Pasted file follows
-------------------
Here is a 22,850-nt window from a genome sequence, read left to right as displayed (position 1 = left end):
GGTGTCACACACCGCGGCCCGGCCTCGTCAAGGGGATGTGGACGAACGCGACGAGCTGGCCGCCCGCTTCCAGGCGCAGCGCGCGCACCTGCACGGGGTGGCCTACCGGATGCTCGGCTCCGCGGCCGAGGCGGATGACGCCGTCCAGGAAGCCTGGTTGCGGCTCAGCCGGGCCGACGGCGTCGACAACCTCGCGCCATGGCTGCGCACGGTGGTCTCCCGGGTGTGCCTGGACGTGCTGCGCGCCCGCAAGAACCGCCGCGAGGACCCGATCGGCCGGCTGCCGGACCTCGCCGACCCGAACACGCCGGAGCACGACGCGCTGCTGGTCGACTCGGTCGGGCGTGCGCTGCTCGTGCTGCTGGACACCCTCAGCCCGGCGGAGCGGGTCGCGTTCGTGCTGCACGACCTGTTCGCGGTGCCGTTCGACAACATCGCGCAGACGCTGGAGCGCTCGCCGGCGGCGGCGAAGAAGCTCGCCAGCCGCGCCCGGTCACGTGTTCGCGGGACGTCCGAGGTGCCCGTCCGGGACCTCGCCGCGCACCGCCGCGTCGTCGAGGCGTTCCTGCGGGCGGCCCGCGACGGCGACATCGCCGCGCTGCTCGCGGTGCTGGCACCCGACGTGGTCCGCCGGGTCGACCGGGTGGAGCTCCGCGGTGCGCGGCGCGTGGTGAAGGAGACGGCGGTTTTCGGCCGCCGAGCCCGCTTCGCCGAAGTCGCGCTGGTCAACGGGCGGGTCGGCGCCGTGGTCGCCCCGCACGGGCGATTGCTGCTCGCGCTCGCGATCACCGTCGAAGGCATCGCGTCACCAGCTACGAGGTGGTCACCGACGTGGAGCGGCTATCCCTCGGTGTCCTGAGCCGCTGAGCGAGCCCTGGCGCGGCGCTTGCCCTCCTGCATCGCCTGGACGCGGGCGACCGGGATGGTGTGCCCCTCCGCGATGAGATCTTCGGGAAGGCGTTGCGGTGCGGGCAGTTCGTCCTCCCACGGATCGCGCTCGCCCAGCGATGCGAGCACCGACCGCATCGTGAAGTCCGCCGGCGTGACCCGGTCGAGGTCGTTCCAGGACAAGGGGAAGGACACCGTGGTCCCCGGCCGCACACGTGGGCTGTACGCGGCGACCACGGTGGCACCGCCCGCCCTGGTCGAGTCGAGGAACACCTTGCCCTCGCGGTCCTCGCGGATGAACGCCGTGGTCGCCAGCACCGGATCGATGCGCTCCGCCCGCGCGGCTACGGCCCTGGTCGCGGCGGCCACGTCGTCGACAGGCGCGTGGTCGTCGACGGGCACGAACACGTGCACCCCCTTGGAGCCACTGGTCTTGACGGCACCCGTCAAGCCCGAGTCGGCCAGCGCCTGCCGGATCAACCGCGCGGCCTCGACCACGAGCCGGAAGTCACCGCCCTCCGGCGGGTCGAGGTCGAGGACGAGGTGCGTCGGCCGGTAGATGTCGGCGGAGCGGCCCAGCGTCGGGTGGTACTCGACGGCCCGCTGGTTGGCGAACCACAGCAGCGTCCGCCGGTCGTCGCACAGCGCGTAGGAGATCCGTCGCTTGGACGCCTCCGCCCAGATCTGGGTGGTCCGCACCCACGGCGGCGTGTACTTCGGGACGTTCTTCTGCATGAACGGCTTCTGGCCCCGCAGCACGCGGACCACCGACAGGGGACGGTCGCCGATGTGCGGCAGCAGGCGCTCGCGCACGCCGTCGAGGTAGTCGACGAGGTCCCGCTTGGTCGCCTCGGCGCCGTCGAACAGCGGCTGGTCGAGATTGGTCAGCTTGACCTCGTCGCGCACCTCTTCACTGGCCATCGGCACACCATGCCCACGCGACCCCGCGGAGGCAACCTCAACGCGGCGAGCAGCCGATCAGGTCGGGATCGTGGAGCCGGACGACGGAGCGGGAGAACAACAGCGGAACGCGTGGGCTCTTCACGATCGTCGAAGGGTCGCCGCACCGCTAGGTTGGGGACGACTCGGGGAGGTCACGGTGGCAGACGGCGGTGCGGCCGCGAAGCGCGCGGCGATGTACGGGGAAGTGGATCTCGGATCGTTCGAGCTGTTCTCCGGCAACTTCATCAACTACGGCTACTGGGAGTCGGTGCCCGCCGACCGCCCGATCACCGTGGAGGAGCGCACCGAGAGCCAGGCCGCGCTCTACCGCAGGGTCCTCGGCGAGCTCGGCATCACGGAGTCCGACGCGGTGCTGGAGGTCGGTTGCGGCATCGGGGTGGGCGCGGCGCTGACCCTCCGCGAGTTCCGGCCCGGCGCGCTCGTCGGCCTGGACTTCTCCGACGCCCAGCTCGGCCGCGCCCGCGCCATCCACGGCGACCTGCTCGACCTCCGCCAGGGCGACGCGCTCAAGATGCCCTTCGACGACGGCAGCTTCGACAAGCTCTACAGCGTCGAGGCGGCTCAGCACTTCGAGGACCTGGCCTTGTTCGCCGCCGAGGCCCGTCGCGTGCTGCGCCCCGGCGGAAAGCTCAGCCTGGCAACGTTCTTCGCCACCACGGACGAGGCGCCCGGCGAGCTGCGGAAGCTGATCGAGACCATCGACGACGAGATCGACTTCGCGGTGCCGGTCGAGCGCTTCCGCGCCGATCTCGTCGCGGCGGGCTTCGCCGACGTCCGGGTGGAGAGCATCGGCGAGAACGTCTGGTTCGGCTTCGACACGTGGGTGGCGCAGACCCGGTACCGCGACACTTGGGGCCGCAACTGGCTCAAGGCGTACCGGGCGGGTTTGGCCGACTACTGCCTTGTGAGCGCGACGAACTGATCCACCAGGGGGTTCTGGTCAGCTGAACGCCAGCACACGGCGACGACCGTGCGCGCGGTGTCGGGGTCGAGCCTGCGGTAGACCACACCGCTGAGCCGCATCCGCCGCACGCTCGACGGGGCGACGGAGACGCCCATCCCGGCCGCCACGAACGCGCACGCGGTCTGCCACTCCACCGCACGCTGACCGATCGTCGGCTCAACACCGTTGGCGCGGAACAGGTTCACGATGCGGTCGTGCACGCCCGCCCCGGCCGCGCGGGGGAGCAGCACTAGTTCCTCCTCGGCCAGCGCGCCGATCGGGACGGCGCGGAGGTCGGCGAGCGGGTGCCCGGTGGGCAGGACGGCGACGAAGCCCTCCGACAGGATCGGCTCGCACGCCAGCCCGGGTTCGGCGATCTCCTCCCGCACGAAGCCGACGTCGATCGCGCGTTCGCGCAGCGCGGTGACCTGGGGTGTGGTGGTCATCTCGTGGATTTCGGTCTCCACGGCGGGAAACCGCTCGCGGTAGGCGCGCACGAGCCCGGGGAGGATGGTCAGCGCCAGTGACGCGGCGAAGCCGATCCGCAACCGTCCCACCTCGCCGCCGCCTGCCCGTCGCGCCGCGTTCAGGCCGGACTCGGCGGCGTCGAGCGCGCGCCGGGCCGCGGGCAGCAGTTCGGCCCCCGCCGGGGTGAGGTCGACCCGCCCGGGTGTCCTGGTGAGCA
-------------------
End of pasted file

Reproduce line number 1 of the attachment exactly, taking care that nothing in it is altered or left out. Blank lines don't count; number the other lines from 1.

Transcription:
Here is a 22,850-nt window from a genome sequence, read left to right as displayed (position 1 = left end):